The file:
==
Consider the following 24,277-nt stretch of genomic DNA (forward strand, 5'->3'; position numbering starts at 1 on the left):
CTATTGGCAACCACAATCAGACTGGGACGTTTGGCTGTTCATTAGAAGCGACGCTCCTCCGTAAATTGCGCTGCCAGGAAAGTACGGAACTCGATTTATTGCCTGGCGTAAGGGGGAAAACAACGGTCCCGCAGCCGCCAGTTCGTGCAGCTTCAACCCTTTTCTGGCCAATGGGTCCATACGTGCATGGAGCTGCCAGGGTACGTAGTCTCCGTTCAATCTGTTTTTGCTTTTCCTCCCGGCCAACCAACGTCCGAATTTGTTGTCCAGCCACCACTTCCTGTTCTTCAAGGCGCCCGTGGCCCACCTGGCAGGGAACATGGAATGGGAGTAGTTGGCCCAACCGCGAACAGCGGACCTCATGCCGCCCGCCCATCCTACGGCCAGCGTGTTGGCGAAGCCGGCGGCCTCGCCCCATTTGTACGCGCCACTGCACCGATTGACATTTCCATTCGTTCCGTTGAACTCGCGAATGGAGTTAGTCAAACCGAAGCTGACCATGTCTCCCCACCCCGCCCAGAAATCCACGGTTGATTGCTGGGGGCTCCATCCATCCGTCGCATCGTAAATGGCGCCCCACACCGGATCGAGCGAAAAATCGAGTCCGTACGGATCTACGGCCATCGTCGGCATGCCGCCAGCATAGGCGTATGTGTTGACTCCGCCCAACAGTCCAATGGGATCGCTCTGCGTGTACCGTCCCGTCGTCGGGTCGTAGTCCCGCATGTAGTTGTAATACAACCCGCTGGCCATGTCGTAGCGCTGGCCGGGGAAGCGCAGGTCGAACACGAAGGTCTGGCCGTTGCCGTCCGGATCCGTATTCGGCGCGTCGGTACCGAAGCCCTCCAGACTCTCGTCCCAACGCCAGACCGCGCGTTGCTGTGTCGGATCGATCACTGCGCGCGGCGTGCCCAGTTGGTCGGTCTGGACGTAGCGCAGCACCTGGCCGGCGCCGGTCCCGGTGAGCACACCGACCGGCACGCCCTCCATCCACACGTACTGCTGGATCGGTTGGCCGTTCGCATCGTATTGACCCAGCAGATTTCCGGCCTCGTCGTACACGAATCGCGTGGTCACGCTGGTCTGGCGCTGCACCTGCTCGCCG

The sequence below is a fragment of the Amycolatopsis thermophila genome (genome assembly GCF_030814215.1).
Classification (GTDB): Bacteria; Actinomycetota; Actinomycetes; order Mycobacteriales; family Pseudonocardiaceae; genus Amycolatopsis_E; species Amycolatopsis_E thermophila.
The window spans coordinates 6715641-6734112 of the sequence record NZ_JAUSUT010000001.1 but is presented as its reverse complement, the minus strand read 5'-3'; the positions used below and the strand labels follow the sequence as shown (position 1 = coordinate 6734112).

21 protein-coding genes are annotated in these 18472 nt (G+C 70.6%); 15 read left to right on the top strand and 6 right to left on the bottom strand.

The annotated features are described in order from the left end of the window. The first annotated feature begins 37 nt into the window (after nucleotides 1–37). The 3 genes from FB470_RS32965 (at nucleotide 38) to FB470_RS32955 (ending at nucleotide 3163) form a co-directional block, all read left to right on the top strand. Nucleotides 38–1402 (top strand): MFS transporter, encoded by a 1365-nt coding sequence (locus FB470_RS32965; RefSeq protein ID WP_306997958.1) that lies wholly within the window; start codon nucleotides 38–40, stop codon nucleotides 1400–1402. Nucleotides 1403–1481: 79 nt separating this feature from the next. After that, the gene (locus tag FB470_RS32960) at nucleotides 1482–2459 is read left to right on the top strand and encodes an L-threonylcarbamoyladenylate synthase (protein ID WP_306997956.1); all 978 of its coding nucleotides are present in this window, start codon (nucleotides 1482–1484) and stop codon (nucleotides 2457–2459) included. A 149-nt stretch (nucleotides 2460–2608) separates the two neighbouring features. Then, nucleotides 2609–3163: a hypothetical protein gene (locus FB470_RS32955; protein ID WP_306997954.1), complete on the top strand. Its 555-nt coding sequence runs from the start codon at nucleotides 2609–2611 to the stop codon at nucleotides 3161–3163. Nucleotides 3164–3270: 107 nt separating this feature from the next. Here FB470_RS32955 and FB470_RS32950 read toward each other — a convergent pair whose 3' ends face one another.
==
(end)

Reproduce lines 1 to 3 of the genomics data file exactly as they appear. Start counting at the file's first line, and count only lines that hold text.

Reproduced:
Consider the following 24,277-nt stretch of genomic DNA (forward strand, 5'->3'; position numbering starts at 1 on the left):
CTATTGGCAACCACAATCAGACTGGGACGTTTGGCTGTTCATTAGAAGCGACGCTCCTCCGTAAATTGCGCTGCCAGGAAAGTACGGAACTCGATTTATTGCCTGGCGTAAGGGGGAAAACAACGGTCCCGCAGCCGCCAGTTCGTGCAGCTTCAACCCTTTTCTGGCCAATGGGTCCATACGTGCATGGAGCTGCCAGGGTACGTAGTCTCCGTTCAATCTGTTTTTGCTTTTCCTCCCGGCCAACCAACGTCCGAATTTGTTGTCCAGCCACCACTTCCTGTTCTTCAAGGCGCCCGTGGCCCACCTGGCAGGGAACATGGAATGGGAGTAGTTGGCCCAACCGCGAACAGCGGACCTCATGCCGCCCGCCCATCCTACGGCCAGCGTGTTGGCGAAGCCGGCGGCCTCGCCCCATTTGTACGCGCCACTGCACCGATTGACATTTCCATTCGTTCCGTTGAACTCGCGAATGGAGTTAGTCAAACCGAAGCTGACCATGTCTCCCCACCCCGCCCAGAAATCCACGGTTGATTGCTGGGGGCTCCATCCATCCGTCGCATCGTAAATGGCGCCCCACACCGGATCGAGCGAAAAATCGAGTCCGTACGGATCTACGGCCATCGTCGGCATGCCGCCAGCATAGGCGTATGTGTTGACTCCGCCCAACAGTCCAATGGGATCGCTCTGCGTGTACCGTCCCGTCGTCGGGTCGTAGTCCCGCATGTAGTTGTAATACAACCCGCTGGCCATGTCGTAGCGCTGGCCGGGGAAGCGCAGGTCGAACACGAAGGTCTGGCCGTTGCCGTCCGGATCCGTATTCGGCGCGTCGGTACCGAAGCCCTCCAGACTCTCGTCCCAACGCCAGACCGCGCGTTGCTGTGTCGGATCGATCACTGCGCGCGGCGTGCCCAGTTGGTCGGTCTGGACGTAGCGCAGCACCTGGCCGGCGCCGGTCCCGGTGAGCACACCGACCGGCACGCCCTCCATCCACACGTACTGCTGGATCGGTTGGCCGTTCGCATCGTATTGACCCAGCAGATTTCCGGCCTCGTCGTACACGAATCGCGTGGTCACGCTGGTCTGGCGCTGCACCTGCTCGCCG

The sequence below is a fragment of the Amycolatopsis thermophila genome (genome assembly GCF_030814215.1).